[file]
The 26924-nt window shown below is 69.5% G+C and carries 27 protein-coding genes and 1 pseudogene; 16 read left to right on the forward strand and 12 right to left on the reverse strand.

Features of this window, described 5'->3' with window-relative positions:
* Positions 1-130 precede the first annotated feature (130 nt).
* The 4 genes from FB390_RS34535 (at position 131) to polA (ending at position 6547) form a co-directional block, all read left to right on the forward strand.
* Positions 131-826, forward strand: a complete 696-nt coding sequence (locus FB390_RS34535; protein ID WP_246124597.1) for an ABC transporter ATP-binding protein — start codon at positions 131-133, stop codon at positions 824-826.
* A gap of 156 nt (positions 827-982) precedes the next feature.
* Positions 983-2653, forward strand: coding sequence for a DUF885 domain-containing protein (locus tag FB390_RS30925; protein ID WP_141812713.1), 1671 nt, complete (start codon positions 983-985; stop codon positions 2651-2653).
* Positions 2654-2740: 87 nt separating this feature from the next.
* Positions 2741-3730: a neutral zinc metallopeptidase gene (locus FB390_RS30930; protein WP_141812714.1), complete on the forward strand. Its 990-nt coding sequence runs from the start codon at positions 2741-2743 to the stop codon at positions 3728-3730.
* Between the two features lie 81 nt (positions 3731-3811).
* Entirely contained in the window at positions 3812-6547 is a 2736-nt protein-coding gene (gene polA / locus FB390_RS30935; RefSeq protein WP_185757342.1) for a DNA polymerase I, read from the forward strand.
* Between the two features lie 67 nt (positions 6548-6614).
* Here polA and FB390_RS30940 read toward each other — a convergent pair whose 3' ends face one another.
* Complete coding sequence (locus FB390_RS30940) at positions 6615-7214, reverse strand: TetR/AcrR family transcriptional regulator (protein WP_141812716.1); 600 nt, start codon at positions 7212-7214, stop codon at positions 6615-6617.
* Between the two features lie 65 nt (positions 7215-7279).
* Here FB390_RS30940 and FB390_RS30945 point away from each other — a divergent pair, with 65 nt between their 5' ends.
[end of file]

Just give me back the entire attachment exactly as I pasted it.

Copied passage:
The 26924-nt window shown below is 69.5% G+C and carries 27 protein-coding genes and 1 pseudogene; 16 read left to right on the forward strand and 12 right to left on the reverse strand.

Features of this window, described 5'->3' with window-relative positions:
* Positions 1-130 precede the first annotated feature (130 nt).
* The 4 genes from FB390_RS34535 (at position 131) to polA (ending at position 6547) form a co-directional block, all read left to right on the forward strand.
* Positions 131-826, forward strand: a complete 696-nt coding sequence (locus FB390_RS34535; protein ID WP_246124597.1) for an ABC transporter ATP-binding protein — start codon at positions 131-133, stop codon at positions 824-826.
* A gap of 156 nt (positions 827-982) precedes the next feature.
* Positions 983-2653, forward strand: coding sequence for a DUF885 domain-containing protein (locus tag FB390_RS30925; protein ID WP_141812713.1), 1671 nt, complete (start codon positions 983-985; stop codon positions 2651-2653).
* Positions 2654-2740: 87 nt separating this feature from the next.
* Positions 2741-3730: a neutral zinc metallopeptidase gene (locus FB390_RS30930; protein WP_141812714.1), complete on the forward strand. Its 990-nt coding sequence runs from the start codon at positions 2741-2743 to the stop codon at positions 3728-3730.
* Between the two features lie 81 nt (positions 3731-3811).
* Entirely contained in the window at positions 3812-6547 is a 2736-nt protein-coding gene (gene polA / locus FB390_RS30935; RefSeq protein WP_185757342.1) for a DNA polymerase I, read from the forward strand.
* Between the two features lie 67 nt (positions 6548-6614).
* Here polA and FB390_RS30940 read toward each other — a convergent pair whose 3' ends face one another.
* Complete coding sequence (locus FB390_RS30940) at positions 6615-7214, reverse strand: TetR/AcrR family transcriptional regulator (protein WP_141812716.1); 600 nt, start codon at positions 7212-7214, stop codon at positions 6615-6617.
* Between the two features lie 65 nt (positions 7215-7279).
* Here FB390_RS30940 and FB390_RS30945 point away from each other — a divergent pair, with 65 nt between their 5' ends.